Hurricanes can wreak damage, level structures and cause devastation both financially and emotionally. Sometimes, the only hope for property owners is to receive adequate insurance reimbursement very quickly.
Unfortunately, rental property owners are not the only ones who file claims and insurance carriers can experience an overload of them, resulting in denied or unpaid claims. The good news is that rental property owners stand to benefit from following a few steps in order to get their rentals back in order and back on the market.
As a rental property owner who has experienced hurricane damage, you should immediately contact your insurance agent in order to file a claim. In most cases, your carrier will want to send an adjuster out to evaluate the damage before a formal claim is granted. The adjuster will determine the value of the damage and there are three things you should do before they arrive:
Rental property coverage varies greatly from company to company and factors such as location, size, etc. come into play. Also, coverage is contingent on whether owners select policies covering replacement costs versus full cash value, where the owner resides and coverage limitations.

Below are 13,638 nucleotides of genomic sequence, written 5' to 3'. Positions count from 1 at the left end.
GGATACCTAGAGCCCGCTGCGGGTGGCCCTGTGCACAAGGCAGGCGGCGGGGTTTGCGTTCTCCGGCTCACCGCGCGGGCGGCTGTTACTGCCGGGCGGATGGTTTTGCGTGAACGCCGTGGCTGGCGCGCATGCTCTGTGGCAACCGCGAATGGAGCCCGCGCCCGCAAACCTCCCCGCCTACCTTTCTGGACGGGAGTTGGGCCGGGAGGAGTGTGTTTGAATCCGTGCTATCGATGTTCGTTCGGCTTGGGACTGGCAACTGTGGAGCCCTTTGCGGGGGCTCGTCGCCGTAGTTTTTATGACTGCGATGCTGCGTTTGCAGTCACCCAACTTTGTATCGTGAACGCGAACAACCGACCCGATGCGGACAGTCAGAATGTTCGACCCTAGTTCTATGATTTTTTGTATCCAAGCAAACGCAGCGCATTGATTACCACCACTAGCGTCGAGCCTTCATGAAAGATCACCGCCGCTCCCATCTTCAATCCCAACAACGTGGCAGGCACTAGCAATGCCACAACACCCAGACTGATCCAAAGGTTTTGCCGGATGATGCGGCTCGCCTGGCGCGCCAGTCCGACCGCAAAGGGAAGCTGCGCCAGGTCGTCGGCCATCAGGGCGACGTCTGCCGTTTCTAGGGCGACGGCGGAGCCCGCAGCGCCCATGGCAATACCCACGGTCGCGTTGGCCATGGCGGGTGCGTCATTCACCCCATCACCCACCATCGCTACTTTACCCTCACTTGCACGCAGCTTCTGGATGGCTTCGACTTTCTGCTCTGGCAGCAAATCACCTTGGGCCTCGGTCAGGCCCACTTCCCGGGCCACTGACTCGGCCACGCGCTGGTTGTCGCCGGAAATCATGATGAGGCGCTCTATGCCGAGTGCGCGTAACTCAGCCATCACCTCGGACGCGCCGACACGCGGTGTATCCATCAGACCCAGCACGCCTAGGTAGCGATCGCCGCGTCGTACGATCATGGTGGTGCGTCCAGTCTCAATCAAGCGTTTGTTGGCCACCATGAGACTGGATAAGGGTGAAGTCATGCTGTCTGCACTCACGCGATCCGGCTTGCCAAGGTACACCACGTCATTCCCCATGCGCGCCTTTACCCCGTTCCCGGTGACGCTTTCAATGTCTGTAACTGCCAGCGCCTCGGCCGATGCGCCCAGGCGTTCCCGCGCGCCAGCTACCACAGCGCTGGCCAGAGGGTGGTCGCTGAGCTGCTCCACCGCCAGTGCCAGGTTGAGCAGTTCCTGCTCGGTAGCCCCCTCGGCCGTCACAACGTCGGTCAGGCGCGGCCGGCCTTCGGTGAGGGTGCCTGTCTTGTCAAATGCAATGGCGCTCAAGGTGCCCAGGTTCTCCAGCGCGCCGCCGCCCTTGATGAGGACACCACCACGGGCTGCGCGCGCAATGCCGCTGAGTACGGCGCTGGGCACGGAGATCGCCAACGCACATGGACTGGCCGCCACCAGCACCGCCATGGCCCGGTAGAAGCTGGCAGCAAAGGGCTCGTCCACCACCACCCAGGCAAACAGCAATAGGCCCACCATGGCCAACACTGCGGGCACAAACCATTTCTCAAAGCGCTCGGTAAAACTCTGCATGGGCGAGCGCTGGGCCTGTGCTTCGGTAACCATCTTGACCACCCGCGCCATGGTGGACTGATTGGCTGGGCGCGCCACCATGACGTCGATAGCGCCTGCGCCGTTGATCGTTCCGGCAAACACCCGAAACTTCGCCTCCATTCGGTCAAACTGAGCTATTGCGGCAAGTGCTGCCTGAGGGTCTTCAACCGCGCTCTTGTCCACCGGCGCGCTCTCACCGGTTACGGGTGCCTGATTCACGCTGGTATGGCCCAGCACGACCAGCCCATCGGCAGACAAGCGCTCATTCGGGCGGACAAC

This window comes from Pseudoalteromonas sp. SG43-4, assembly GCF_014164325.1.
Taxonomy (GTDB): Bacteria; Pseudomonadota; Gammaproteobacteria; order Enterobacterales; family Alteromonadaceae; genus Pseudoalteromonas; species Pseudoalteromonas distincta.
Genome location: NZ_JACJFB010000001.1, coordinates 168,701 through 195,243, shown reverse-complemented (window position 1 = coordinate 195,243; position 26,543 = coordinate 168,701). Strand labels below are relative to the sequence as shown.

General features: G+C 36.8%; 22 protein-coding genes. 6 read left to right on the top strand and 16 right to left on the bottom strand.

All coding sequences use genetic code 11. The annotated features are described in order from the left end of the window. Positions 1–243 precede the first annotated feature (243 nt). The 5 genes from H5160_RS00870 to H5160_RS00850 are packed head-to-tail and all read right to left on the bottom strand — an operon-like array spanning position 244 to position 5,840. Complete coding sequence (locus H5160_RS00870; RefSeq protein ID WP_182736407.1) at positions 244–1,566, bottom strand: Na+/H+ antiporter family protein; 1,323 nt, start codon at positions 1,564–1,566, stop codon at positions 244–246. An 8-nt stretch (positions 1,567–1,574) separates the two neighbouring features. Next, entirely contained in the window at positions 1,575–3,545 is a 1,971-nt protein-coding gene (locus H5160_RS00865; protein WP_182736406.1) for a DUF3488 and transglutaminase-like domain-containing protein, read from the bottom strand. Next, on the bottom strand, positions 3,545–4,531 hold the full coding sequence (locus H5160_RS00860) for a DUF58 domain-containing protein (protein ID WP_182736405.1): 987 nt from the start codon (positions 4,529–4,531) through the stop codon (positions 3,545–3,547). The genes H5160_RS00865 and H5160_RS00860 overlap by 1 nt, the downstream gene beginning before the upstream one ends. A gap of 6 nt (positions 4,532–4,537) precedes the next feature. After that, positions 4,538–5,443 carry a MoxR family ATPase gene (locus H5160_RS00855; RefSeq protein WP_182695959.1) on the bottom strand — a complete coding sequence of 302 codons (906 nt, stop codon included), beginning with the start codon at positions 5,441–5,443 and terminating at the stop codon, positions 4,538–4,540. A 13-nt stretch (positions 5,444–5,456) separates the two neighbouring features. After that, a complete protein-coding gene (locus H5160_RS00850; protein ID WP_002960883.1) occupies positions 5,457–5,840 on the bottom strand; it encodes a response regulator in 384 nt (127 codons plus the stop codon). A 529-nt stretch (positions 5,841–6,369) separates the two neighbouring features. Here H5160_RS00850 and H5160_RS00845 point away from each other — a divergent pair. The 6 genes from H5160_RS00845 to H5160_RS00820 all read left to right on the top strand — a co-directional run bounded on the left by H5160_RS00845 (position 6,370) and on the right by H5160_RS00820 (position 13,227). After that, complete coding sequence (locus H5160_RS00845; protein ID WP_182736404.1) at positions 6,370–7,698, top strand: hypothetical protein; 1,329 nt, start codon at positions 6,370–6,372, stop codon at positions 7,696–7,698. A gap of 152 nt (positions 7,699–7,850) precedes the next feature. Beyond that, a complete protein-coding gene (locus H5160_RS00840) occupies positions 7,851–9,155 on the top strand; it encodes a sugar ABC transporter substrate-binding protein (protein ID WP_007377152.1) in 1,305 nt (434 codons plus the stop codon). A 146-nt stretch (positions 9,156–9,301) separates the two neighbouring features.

Here is what rental property owners should expect regarding a possible claim denial:
Basic policies may only cover damage to the structure itself and may not pay for losses to other buildings on the premises such as a garage or shed. Coverage may also be different depending on whether the building is a single apartment, duplex, condominium, or multi-family dwelling.
Some policies do not cover the full costs of hurricane cleanup, including the removal of ruined furniture and downed trees, drying out flooded buildings with pumps and industrial fans, and pulling out muddy or molding carpets.
Commercial policies typically do not offer coverage for damage caused by flooding. Owners will need to pursue flood damage claims through the National Flood Insurance Program (NFIP).
Your tenants will need to live elsewhere while their apartments are undergoing repairs—and depending on how long repairs take, they may not return at all. Until your units can be re-rented, you will not have any rental income to cover the costs of property taxes, mortgage payments, and ongoing restoration. A policy that includes rental income protection can provide payment to make up this loss.
Related: Hurricane Dorian - SPECIAL OWNER FAQ